• Receiving faxes. Don't get many faxes? Get a free e-fax account at efax.com. Faxes are e-mailed to you as file attachments; you download free software to read and print out the file, and you can store the file on your hard drive, CD, floppy disk, or online - like any other file. Benefits:
    1. Portability: you can receive and forward faxes anywhere by e-mail.
    2. No costs for a dedicated line. You save $25-$50 a month or $300-$600 a year

From the list you just read through, you can see there are a lot of ways you can reduce your need for cash in life, by meeting your needs in other ways. The common element in each of the examples above is involving other people in your solution.

Relative value of a national currency

It's important to remove yourself from thinking that your country's currency, whether as cash or coin, is money with an absolute value.

The US dollar, which most US residents don't think about in relative terms, fluctuates in value when using another currency to determine its price. During 1983-1993, the US dollar ranged from 79 to 246 Japanese yen.

It also fluctuates in value when using a commodity, such as gold, to determine its price. Gold might be priced at $300 per ounce, and $400 one year later. The gold remains the same: one ounce. It's the US dollar, not the gold, that fluctuates in price. Viewed this way, the dollars fluctuates from $1=0.025 ounces to $1=0.033 ounces.

One factor affecting the price of gold or silver when priced in a currency is the strength or weakness of the currency itself due to inflation. When priced in 1998 US dollars, silver hit its all-time high of $806 an ounce in the year 1477. (note 1)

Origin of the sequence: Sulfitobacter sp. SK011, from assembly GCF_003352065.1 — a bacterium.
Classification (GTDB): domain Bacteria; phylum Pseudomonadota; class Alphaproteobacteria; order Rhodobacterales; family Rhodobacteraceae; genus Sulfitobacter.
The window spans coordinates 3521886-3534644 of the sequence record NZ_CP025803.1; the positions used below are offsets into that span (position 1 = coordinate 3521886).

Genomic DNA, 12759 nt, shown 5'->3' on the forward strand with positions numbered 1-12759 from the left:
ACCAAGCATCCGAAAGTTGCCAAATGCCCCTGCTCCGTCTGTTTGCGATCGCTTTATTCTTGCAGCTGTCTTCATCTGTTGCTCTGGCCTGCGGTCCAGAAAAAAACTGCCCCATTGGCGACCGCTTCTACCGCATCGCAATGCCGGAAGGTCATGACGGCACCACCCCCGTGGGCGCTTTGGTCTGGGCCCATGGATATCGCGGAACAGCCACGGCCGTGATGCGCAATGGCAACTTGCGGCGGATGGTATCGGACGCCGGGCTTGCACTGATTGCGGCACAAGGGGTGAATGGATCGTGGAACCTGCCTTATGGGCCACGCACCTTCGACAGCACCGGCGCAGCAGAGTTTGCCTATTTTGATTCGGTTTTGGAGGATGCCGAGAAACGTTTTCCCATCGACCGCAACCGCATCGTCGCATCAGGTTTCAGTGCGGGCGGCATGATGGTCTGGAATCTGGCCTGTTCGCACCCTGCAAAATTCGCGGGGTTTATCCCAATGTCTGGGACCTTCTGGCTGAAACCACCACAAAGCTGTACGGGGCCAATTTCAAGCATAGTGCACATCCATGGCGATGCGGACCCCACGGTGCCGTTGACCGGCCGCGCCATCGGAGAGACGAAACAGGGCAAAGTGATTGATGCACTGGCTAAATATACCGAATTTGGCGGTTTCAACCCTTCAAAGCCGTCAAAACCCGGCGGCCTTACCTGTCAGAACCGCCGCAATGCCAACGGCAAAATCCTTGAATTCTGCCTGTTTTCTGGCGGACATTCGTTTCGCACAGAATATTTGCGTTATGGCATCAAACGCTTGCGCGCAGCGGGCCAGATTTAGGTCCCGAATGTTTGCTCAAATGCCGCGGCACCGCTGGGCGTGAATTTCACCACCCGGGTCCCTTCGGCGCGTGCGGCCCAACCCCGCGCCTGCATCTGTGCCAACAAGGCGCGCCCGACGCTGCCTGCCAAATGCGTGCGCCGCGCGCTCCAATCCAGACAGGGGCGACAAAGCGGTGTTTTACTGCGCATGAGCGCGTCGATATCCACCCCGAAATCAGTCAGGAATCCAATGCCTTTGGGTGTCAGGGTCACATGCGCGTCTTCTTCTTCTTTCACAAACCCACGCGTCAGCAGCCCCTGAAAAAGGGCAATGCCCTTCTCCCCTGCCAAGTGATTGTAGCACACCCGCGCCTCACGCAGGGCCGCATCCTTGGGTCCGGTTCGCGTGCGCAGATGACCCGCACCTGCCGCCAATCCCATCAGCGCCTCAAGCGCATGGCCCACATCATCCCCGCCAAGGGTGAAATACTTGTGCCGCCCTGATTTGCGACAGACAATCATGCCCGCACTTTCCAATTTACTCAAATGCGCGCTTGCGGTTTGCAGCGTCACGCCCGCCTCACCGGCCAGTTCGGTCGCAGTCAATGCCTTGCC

US currency also fluctuates in value over time due to inflation. The US government puts more currency notes into circulation (known as inflation). Keep in mind that each US currency note, whether $1 or $100, costs about $0.04 to print. Printing currency is a very profitable business for the US government.

The US government also increases the quantity of coins while decreasing their value (by lowering the value of their metal content). The first silver dollar coins in the US, minted in 1794, contained 0.86 ounces of silver, equal to $4.30 today at $5 per ounce of silver. The first gold dollar coins in the US, minted in 1849, contained 0.04837 ounces of gold, equal to $18 today at $375 per ounce of gold. Today, the Eisenhower dollar contains no silver or gold, only about $0.09 of copper and nickel. The metal value of the dollar coin has dropped 97.9% to 99.5%.

In the US, you were once paid in a currency that had some intrinsic value. You could trade the coins in for the precious metal content: $1 for 1/20 ounce of gold. The term "dollar" originated as a unit of weight for gold: 1/20 ounce. Currency notes itself were certificates for the actual gold or silver, and you could trade those certificates in for the precious metal.

There certainly is no absolute value in a piece of paper representing $100 that costs only $0.04 to manufacture, and very little in a round metal piece representing $1 with $0.09 of metal. It only has value because you and others accept it in exchange for other things, a value whose fluctuations can be easily measured when using gold or another nation's currencies as the comparison.

Let's look next at that piece of paper representing US$100 and the stuff of value it can be exchanged for.

Note:
1. From a chart of silver prices from 1344-1998, at the website of the Gold Information Network: GoldInfo.net

 

continue to Chapter 8:

Stuff